Quantum Biology | Explained by Jim Al-Khalili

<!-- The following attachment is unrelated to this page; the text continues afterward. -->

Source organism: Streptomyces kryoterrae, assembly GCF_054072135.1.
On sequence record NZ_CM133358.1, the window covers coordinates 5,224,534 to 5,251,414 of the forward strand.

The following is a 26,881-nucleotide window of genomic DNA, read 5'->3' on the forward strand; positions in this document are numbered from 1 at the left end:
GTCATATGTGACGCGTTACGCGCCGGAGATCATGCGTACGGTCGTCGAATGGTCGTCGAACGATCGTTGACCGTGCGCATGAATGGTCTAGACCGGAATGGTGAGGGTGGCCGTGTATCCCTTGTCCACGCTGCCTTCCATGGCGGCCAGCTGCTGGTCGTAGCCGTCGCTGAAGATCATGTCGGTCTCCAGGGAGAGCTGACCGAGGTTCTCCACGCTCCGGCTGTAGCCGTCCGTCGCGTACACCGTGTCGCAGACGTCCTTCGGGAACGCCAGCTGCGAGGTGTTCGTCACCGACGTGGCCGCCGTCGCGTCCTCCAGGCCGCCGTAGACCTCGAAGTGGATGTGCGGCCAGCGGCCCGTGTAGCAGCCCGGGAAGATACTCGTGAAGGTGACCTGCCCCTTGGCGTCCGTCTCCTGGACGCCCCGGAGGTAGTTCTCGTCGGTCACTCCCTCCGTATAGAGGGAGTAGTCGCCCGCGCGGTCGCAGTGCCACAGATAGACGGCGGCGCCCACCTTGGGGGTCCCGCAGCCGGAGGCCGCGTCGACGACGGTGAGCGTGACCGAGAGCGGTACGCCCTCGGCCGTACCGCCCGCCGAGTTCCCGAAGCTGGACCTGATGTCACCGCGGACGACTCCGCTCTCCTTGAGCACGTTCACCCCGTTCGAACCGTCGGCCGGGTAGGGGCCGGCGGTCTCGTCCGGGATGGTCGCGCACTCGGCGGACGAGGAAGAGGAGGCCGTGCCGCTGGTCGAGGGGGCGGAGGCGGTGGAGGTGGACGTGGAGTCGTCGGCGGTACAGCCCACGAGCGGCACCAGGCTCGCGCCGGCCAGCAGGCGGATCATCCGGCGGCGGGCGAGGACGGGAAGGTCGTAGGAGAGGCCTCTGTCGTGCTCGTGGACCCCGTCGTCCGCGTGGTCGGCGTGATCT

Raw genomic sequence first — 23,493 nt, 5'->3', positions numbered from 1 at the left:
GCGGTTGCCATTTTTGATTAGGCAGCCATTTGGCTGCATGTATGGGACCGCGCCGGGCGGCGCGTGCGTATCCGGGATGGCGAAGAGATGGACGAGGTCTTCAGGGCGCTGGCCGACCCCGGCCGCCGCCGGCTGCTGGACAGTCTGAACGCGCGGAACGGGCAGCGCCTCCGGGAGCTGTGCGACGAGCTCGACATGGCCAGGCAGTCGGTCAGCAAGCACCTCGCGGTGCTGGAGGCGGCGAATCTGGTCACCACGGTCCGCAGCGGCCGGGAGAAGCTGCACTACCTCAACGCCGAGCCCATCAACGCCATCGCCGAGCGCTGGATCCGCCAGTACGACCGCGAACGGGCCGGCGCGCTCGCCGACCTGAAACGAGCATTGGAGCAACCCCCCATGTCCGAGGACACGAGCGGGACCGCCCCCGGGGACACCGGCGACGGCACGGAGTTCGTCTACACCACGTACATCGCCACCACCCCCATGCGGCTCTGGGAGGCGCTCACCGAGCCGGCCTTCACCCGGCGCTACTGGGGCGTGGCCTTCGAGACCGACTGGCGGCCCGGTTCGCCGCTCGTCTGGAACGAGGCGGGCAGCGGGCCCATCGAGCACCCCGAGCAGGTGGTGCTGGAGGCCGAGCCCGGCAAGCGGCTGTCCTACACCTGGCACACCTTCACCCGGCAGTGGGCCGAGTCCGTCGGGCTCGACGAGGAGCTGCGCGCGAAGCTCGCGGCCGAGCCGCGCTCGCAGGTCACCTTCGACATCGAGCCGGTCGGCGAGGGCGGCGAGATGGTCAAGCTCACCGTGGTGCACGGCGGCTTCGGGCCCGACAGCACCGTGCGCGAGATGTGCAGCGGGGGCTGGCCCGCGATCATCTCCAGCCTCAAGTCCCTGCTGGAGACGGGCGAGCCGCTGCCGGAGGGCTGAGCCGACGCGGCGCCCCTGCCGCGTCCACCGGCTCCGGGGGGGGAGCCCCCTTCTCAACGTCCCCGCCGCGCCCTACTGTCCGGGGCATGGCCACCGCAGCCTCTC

if I were to define quantum biology I'd say it's not what many people might think that at the very deepest level if you look into a living system a living cell down to that level of molecules and atoms then you hit the quantum world because that will be true for life as well as for inanimate matter where the quantum rules kick in now quantum biology as we define it today means exploring the mechanisms of phenomena that rely on non-trivial quantum effects within living cells by non-trivial I mean quantum tunneling long-lived quantum coherence and superposition quantum entanglement evening these are surprising effects that we're now seeing taking place within living organisms that is quantum biology we tend to think about quantum biology as being quite a new area of interdisciplinary science and in many ways it is but actually it has rather old origins going all the way back to the early 1930s in fact we can even trace it back to a particular lecture that Niels Bohr gave at a conference in 1929 he hinted at the idea as many of the quantum pioneers were doing back then that maybe quantum mechanics holds the key to so much of science and the fact that quantum mechanics in their opinion solve the problems of physics and chemistry they arrogantly then assumed that it could also be used to tackle the mystery of life itself and so Bohr was one of these early console pioneers who suggested maybe quantum mechanics could play a role and he inspired other physicists particularly people like max delbruck who then actually them changed field and became a biophysicist working molecular algae and also Pascal Jordan now Jordan is most famous because he was one of the authors on the classic papers on quantum mechanics on matrix mechanics with Max born and Verna Heisenberg in getting him Jordan I guess is lesser known than born and Heisenberg but he's certainly one of the the names of the the quantum pioneers of the 1920s Jordan really in a sense was the founder of of the field of quantum biology he was looking for rules from the quantum world such as in determinism complementarity ideas that he had developed by studying on the ball and whether they applied and played a vital role in life in fact Pascal Jordan probably published the very first paper on quantum biology back in 1932 advocating some of his ideas about how quantum mechanics and the act of observation and so on lead to the phenomena of life which were still in some sense mysterious the problem of course is Pascal Jordans political views were rather unpleasant he was a Nazi and he wasn't just one of those people in 1930s Germany who kept their head down who maybe didn't speak out against the government no he was a fully paid-up fascist and so after the war with his reputation of course in Rouen quantum biology also in some sense was tainted by the shadow of being championed by it by Pascal Jordan however there were others who still believed there was something in this idea that quantum mechanics could play a role in explaining life so in the early 1930s the the Cambridge theoretical biology Club was formed and it contained many of the some of the greatest thinkers in Cambridge of that day even people like the great evolutionary biologist JBS Haldane many philosophers many mathematicians as well as physicists and biologists the Cambridge theoretical biology club essentially I think they advocated a view which would call Organa sysm now the organicist s– were sort of halfway between two other rather extreme schools of thought which they believe were wrong when it came to describing life on the one hand you had the mechanistically reductionist view of life the living systems yes they were highly ordered yes they maintained low entropy but essentially we're steam engines you give us energy we use that useful low entropy energy to maintain the order within the systems of life so that was the mechanistically you on the other extreme was vitalism now the vitalist had been discredited by the 20th century really because they believed there was some magical spark they endowed life with whatever makes life special that differentiates between living and nonliving matter so the organicist said no there's something more to life than just sort of machines we are weird you can't get to understand it with what we currently know building on sort of Newtonian laws for example but on the other hand there is this they argued something special about life maybe presumably some as yet undiscovered or not particularly well understood laws of physics and chemistry that are required to explain biology if I were pushed I'd say in some sense that that is what most quantum biologists or certainly those physicists chemists biologists spectroscopy us who work in quantum biology there is really no such thing as a quantum biologist this is what they would argue today there are sir laws of physics or chemistry as yet to be understood that would have would need be needed to explain laying life of course that group in Cambridge in 1930s there were others certainly for example among the quantum pioneers Owen Schrodinger should really be mentioned because he published a very famous book called what is life in 1944 in which he proposed that maybe the the order of of living systems is akin to inanimate matter at very low temperature we know that when you drop down to near absolute zero quantum effects kick in like super conductivity or super fluidity when the thermodynamic random agitation of atoms and molecules can be calmed down and you allow for quantum effects to to persist we see that in inanimate matter at low temperature Schrodinger was advocating that maybe living matter with its low entropy highly ordered state is akin to inanimate matter at low temperature therefore it also is the way it is because of quantum effects in quantum phenomena he talked about a periodic crystals which of course then with that's what DNA is essentially it's an aperiodic crystal so the the basic fundamental building blocks of life do somehow have a requirement to be explained by by laws of physics and in particular quantum physics the one thing that we have to remember is that quantum mechanics and then developing into quantum field theory and so on was developing in parallel with the new areas of biology genetics and molecular biology and the geneticists and molecular biologists by the 1930s 1940s and indeed 1950s when double helix structure was discovered really felt they had no need for quantum mechanics they were they were so successful they were learning so much about the molecular structure within living systems that they saw no requirement to bring in the strangeness of quantum mechanics so to a large extent quantum biology really went into abeyance it it sort of went into the background particularly after the discovery of a double helix of DNA spectroscopy molecular biologists really were learning so much more about the the building blocks of of of of the cell the the the instruction manual of life they had no room for quantum superpositions and the measurement problem and the uncertainty principle and all all that silly business they leave that to that to the at the same time physicists had their hands full you know we we've we've also been very successful in the 20th century from from quantum mechanics comes quantum field theory nuclear and particle physics develop we learn about the building blocks of matter on the theoretical side we started looking at how we unify the different ideas the different forces of nature quantum field theory itself then evolved into quantum electrodynamics quantum chromodynamics by the 1960s and 70s we're building bigger and bigger accelerators to look at smaller and smaller constituents of matter physicists didn't want to go and look at the messy world of biology biologists didn't have the quantum mechanical background to apply some of this hard math to to to to to the processes of life so until all the way through several decades probably until the 1990s very little was done quantum biology was seen as a as an outside a rather controversial somewhat wacky area of science particular particularly when you think about some of the ideas that grew up during the ninety sick little late 60s and early 70s or when people were using quantum mechanics to describe all sorts of strange phenomena such as telepathy or ideas in pseudoscience that you know quantum mechanics developed this mystical arm one of the most famous examples was the work of Roger Penrose and Stuart Hameroff they proposed a mechanism that they argued explained the nature of consciousness and and and the idea that there were these these proteins within the the neurons of the brain that could exist in a quantum superposition or two configurations and when enough of them became entangled together that's when consciousness switched on there were some brief excitement about this idea initially but I think very quickly most scientists said no hang on a minute just because quantum mechanics is mysterious and we don't understand it call an and consciousnesses misters to understand it does not mean that the two have to be connected and so that was another reason why people were rather nervous about approaching some of the ideas in quantum biology that changed in the 1990s suddenly there were experimental techniques using fast pulsed lasers 2d spectroscopy it was called where you could pump biomolecules excite them and see how they decay and suddenly some of these experiments was were beginning to show that there were quantum effects going on long lived coherence long lived interference effects that you couldn't explain otherwise think of the famous two slit experiments in quantum mechanics firing a beam of particles where the photons or electrons or whatever through the two slits and you see the interference pattern you can't express even when you fire them one at a time you can't explain that interference pattern using classical mechanics you need quantum mechanics what they were seeing the equivalent of that taking place in certain special mechanisms within living cells for example the way enzymes transfer particles from one part of a molecule to another electrons and later even protons 2,000 times more massive electron they were seeing these protons quantum tunnel from one place to it to another I became interested in this field of quantum biology in the late 90s but only as a hobby and I wasn't taking it seriously my background is is nuclear theoretical nuclear physics so I've spent my career modeling nuclear reactions quantum scattering theories where we can compare with experiments and and we can develop and advance our theories but John John McFadden who's a molecular biologist colleague of mine here at the University of Surrey this was in 1997 he came to the physics department and he gave a seminar on an idea that he had and he said quite he admitted that this was probably a wacky idea there's a certain type of mutation called adaptive mutations in which for example bacteria e.coli in in this case that he was looking at had the option of of mutating in one direction or another and without any help from the surrounding environment that should be random 50:50 but if their surrounding environment contained in this case glucose sort of energy the one of those mutated states could take advantage of but the other couldn't suddenly you saw more mutations going towards the the side that could utilize that the the the the food in its environment and this was a puzzle you know how how it had to can it know in advance before it mutates it doesn't know that there's glucose in the environment so and so all I found mutate this way I can I can feed and multiply and and and make many copies of myself but if I go the other direction I can't utilize the glucose and I'll die the idea that John J McFadden had was that somehow the the some biomolecule within the the the e.coli bacteria could exist in a superposition of two states or the genetic mutation could exist in superposition of two states and it maintained that superposition until the time when it could again be measured by its environment when it decays it'll happen in two different ways it was a very hand wavy idea and essentially most of the physics department here a sorry who listened to his talk dismissed his ideas out of hand partly because it was crazy and partly because he was a biologist trying to tell us physicists about quantum mechanics I was intrigued enough that I spoke to John Joe about this afterwards and thereafter began a collaboration that has now lasted over two decades between us in which we've looked at ideas of quantum mechanics in in biology and as we our interest has grown so has the field of quantum biology other example have been discovered still controversial still you know open to be dismissed as wrong but nevertheless examples and published in top papers like science and nature which suggests that something quantum mechanical is going on inside living cells whether it's in photosynthesis whether it's in enzyme catalysis whether it's in mutations of DNA even more controversially I the way we smell that the theories of olfaction or magnetoreception the way certain animals can sense the Earth's magnetic field that their chemical compass that allows them to detect orientation of the field relies on quantum effects quantum entanglement of 2 to 2 electrons so these are controversial ideas they're speculative but they're they're hugely exciting and we have yet to to know for sure whether whether or not this is going to lead to something for me as a theoretical physicist what's exciting is that it's allowed me to move into this new field open quantum systems the idea that you when you're solving a problem quantum mechanics you no longer just solve the Schrodinger equation because your quantum system of if interest is surrounded by an environment that plays a very important role and that's why people are skeptical about quantum biology so how can these delicate ephemeral short-lived quantum effects have any functional role at all in biology given that they are existing within an environment that is warm complex messy surely decoherence kicks in with in femtoseconds but to play a biologically significant role they have to last for pekoe or nanoseconds or even even longer and yet it's sir it seems there are hints there in that life has evolved the ability to maintain these quantum effects for long biologically significant periods of time the noise of the environment that measures the system that causes it to dica here or today we talk about a quantum system becoming increasingly entangled with its surrounding environment rather than killing off quantum effects it seems to be resonating with it seems to be maintaining it there seems with different kinds of noise that we have to now consider so on a theoretical from a theoretical point of view this is a hugely exciting area its borders on questions like the what is the measurement problem the questions about in the foundations of quantum mechanics studying some of these phenomena and quantum biology of course is more than just intellectual curiosity if we think about some of the big areas that are funded in research today particularly here in the UK I can think of two one is quantum technologies the idea of utilizing some of the non-trivial quantum mechanics to develop new instruments and new and new techniques and and and so on new sensors a lot of money's going to quantum technologies has nothing to do with biology on the other hand you have synthetic biology developing machines that rely on the machinery of life quantum biology somehow is the bridge I argue between synthetic biology and quantum technologies if some of these mechanisms that we're now seeing in in living systems like a quant long live coherence and photosynthesis like quantum tunneling in DNA if they turn out to be true and this it's not magic you know life has had nearly four billion years to perfect all his trickery if utilizing the rules of the quantum world gave life and advantage over classical rules it would have used them so therefore can we learn if life has figured out some of these tricks can we learn from life and develop our own ideas that will this have a bearing on the work in in developing quantum computers will it have a bearing on work developing new quantum magnetic sensors so there are all sorts of technologies that might be advanced maybe developing new types of photovoltaic cells and certainly to develop solar power if if plants and bacteria in their photosynthesis have used a very clever trick from the quantum world maybe we can copy that to help our advances in our technologies now here at sari we finally John Joe and I have finally become very serious about quantum biology and we now have a center a doctoral training center funded by the Leverhulme trust which is a charity to take on PhD students and we now have an interdisciplinary group containing theoretical physicists computational chemists molecular biologists and geneticists all working together bringing together people from across the university in different fields looking at different aspects of quantum biology it may end up really not being anything but I thought for me it's such an important question and the nature of life is still mysterious enough that I think it's too important not to look at seriously [Music]